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tomorrow? >> well, my charitable trust owns it, we think it's inexpensive, retail in a world of hurt right now. what we are looking to do and told people is, listen, we're going to buy some. if the story holds up and the market doesn't, we'll buy some after they report. let's go to rick in florida. hey, governor, how are you doing? >> caller: good, jim, boo-yah to ya. >> nice to see you, sunshine. >> caller: fan of your advice for a long time. i wanted to get your take on how one might play the possibility of a combination between electronic arts and zynga. >> i remember when electronics arts was worth a lot less than zynga. playing the gaming cycle, by the way, new sony machine coming up soon. lots of different gaming cycles going to be hitting. that's good for ea but it's got to come down more. zynga, why bother? keep it now. it's like having a couple of bucks in your pocket. i keep them there. who's afraid of the big bad event? the market is, that's who. the event has passed, the not so
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good news, we're stuck with picking stocks in this environment. not a lot to like. stay with cramer. >> coming up, unplugged? shares of industrial power house eaton have been running low on energy after reporting earlier this month. will a spark soon light up the company? or could international markets generate more trouble stay tuned for cramer's exclusive. and later -- on tap. cramer's taking a bite out of this market's hottest themes. he crowned the king of beer. and tonight, he's getting a closer look at the craft with the founder of brooklyn brewery as cookouts with cramer continues. plus -- pull back prep, worried about steeper declines, make sure your portfolio's prepared for what could be to come when cramer plays "am i diversified" all coming up on "mad money." don't miss a second of "mad money." follow @jimcramer on twitter. have a question?
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but this sale ends soon! ♪ mattress discounters! in this environment, what do we do with a big diversified worldwide industrial play like eaton. manufactures everything from electrical control products to hydraulics, truck transmissions. last year eaton bought cooper industries doubling down which is a big reason i own the stock for my charitable trust. here's the thing, though, despite being a fabulously run company back at the -- eaton reported a quarter that many considered not so great. the company reported the recent earnings beat, revenues came in light and the guidance wasn't as strong as some of the analysts expected. eaton's huge electrical business was weaker, something mainly caused by the not so healthy economies of europe and china.
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the stock got dinged nearly four points on the news and it hasn't come back since. but you know what, if you believe like i do that europe could be turning and china could be getting better, it may be fabulous news for eaton. the stock is up 12% and it's more than tripled since november of 2008. let's check in with sandy cutler, the chairman of eaton, find out more about the company and where it's heading. mr. cutler, welcome back to "mad money." >> thanks, jim. >> sandy, we're watching now every tick of the bond market here. we saw the 30-year go to 4%, right at about 4%. we've got the ten-year almost at 3%. are you watching tick by tick? and does this influence your business say over the next year? >> i think the bond market and the set of expectations around it are a reflection of a gradually curing global economy. and i think what we're all trying to get used to is that from 1990 to 2007 time period, we saw robust growth around the world. and this new normal of the fifth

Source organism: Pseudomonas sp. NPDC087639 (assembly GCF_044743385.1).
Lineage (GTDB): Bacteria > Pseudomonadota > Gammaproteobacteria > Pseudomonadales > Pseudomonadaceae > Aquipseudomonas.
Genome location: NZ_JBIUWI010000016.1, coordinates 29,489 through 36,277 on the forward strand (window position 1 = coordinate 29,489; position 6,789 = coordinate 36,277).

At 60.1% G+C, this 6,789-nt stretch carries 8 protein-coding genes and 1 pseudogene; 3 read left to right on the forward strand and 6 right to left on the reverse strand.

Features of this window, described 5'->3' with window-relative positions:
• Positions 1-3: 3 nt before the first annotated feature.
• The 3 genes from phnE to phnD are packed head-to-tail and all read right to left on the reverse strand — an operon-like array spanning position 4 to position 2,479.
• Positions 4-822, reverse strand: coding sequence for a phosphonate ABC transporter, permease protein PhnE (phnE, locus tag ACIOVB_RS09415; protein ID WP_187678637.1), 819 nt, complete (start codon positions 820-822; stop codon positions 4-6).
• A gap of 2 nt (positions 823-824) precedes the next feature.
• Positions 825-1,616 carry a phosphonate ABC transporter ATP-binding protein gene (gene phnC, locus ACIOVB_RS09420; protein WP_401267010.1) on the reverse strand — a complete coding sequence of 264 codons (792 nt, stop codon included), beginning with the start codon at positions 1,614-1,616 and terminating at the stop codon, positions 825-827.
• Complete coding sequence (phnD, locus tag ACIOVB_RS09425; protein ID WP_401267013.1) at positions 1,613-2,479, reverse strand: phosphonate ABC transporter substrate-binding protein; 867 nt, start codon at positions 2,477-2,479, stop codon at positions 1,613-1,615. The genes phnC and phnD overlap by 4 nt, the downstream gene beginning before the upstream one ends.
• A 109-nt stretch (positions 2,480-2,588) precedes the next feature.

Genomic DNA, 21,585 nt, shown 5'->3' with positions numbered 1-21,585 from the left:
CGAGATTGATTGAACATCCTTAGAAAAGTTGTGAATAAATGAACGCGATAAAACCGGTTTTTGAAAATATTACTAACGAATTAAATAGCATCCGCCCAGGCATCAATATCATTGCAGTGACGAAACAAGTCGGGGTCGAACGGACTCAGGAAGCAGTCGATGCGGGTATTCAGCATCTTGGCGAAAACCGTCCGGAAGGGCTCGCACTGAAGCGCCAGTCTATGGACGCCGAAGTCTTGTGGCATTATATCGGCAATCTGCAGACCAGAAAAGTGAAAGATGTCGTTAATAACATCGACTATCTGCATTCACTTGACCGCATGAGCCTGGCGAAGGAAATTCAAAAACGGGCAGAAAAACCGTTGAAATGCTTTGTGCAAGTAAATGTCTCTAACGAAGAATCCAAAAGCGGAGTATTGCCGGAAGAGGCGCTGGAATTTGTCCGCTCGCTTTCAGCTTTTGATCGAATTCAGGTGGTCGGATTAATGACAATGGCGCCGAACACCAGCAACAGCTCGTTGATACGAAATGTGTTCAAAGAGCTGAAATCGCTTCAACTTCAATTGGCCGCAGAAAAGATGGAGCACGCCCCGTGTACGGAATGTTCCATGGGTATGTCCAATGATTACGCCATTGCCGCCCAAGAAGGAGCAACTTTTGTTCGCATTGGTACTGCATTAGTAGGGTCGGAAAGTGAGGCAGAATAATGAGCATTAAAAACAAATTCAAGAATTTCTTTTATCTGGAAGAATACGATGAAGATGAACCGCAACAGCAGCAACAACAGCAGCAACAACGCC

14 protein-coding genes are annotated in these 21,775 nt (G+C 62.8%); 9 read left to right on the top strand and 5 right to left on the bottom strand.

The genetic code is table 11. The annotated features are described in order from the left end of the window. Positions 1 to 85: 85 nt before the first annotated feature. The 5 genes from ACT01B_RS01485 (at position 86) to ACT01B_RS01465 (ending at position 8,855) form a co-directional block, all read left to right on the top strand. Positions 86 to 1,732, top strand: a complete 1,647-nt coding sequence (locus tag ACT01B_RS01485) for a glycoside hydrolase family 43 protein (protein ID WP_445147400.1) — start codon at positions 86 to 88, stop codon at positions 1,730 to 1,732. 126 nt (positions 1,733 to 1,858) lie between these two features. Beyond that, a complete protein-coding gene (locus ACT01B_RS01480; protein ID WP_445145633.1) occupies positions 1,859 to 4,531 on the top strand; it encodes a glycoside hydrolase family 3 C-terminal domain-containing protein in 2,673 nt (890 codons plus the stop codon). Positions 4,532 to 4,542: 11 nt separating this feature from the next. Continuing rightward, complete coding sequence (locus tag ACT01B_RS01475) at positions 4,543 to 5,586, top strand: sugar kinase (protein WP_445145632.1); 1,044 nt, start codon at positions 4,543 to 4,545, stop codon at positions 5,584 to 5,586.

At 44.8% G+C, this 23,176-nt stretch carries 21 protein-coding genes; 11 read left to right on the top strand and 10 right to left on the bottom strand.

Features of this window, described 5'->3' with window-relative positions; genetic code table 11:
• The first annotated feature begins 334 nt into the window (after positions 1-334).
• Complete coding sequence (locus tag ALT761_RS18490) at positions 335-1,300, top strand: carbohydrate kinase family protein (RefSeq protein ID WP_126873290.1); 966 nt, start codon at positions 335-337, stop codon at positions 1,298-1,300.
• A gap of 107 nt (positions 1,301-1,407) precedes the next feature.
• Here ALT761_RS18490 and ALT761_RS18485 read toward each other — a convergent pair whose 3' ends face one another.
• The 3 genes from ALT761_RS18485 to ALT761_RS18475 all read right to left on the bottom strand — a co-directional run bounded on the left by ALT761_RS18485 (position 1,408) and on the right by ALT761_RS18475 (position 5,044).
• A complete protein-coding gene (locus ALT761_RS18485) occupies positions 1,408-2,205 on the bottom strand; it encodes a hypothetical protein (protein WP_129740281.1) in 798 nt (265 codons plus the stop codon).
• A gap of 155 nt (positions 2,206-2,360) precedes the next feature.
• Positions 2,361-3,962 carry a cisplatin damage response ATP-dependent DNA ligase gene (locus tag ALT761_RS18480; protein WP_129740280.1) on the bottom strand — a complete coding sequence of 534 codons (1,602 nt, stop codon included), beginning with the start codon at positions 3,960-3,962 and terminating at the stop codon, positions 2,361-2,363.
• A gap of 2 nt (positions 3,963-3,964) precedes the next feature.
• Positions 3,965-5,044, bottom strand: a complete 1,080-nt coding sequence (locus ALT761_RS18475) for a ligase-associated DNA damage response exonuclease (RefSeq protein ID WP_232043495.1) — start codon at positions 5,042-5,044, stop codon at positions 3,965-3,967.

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year of the recovery, we're seeing global gdp be a point to point and a half less. so i think the key of this environment which is gradually getting better, the company that can produce profit despite the fact that global growth is going to be lower than the old normal was in recent years. >> you in particular in this quarter change your growth outlook for the world rather dramatically from the first quarter. >> we did, and what i think's pretty unusual if you look at 2012 and 2013, you've seen global manufacturing and industrial production grow more slowly than the expansion and the gdp. and as you well know, the beta for industrial manufacturing is normally means that you're going to have higher growth in manufacturing industrial production than you did in global gdp. we think there's a prospect that reverses in 2014. so this transitional couple of years of '12 and '13 where you've come through real negatives from europe, real negative from china and real negative from india, we think the fundamentals are there that
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europe is beginning to emerge from a six-quarter recession, china is acclimating to growth in the 7% level for gdp and industrial production. the u.s. is slowly getting better. but what all this means is that, you know, from moving from sort of a "c" grade, we might be moving to "b" grade. that's better news. >> you said and i quote, until you solve the fiscal issues here in the u.s., you've got relatively low growth similar to what we've been facing. sandy, i'm a realist and i think you are too. the idea of solving the fiscal issues, i don't see how that can happen. >> it's harder to see the crisis that causes the platform for that, jim, right now, i would agree. but what we have been seeing here in the u.s. is gradual improvement. we have seen this unusual relationship between industrial production. and we think that's part of the hesitation and the inventory, frankly the second quarter was a clunker in terms of the industrial side of the economy .1% increase in the industrial production at a time when the first report was 1.7 on